The chill in the air didn’t take away from one of the community’s biggest events. The Phil Browning Field complex was filled with families, friends and community members to see the annual tradition.
Schools superintendent Gena Keller headlined the speeches with a short but very direct suggestion for the students to remember how important face-to-face time is.
Her speech, lasting under five minutes, discussed how these students were the first to really embrace bringing their own devices to school each day.
“You are a generation that is super connected,” said Keller. She told the graduates communication is deeper than just verbal but other physical clues that are best conveyed in person.
“Be super connected in more ways than the use of a gadget,” said Keller to close her speech.
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Valedictorian Rachelle Scott told her peers that graduation is the start of a new future with many possibilities but not to view that as a daunting task ahead. She said there are many dreams and goals each will have but it will all sort itself out.
“We have a plan that will work in the end,” said Scott.
The salutatorian, Veronica Voronina, tried to define success in ways that aren’t just based on a number but on values.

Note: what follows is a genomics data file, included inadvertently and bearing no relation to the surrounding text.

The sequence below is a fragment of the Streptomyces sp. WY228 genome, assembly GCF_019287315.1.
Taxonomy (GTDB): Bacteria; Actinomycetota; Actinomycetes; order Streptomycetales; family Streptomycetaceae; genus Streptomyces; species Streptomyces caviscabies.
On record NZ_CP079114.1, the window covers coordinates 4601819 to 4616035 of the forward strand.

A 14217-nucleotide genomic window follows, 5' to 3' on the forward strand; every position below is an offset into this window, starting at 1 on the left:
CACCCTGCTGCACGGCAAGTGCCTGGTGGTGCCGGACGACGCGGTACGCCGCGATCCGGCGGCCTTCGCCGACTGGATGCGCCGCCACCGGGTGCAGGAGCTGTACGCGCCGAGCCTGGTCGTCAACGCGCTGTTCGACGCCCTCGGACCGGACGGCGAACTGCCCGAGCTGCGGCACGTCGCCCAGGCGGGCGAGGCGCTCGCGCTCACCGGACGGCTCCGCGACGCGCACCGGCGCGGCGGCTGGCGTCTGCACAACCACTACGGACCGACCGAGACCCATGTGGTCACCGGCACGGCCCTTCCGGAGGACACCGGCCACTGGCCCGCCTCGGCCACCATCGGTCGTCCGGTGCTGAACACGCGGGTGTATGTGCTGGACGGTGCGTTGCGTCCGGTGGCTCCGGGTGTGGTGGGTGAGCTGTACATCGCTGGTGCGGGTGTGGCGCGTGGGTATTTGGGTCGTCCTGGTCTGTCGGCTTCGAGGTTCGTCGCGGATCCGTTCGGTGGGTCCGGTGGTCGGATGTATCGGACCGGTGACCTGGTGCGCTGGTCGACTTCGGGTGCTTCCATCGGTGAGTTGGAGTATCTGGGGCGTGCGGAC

“Make your precious life worth every second,” said Voronina.
FCHS principal James Barlow told the graduates they will have many life choices ahead, including attending classes or getting a job, getting married or being a good parent. Each choice will require a decision the student must make.
“It’s your decision to make a difference in your life,” said Barlow.
Barlow mentioned the students had received over $1.1 million of scholarships for college. That averages $3,667 per student.
Keller gave the three annual Superintendent Awards decided with the strong influence of the graduating class. Long time FCHS teacher Janice Gradstaff received the faculty award. Frequent bus driver and rescue squad worker George Vest received the community award while Alyce Brotherton received the student award.
The graduation was rather quick compared to most ceremonies. From pomp and circumstance until walk out, the ceremony lasted approximately one and a half hours.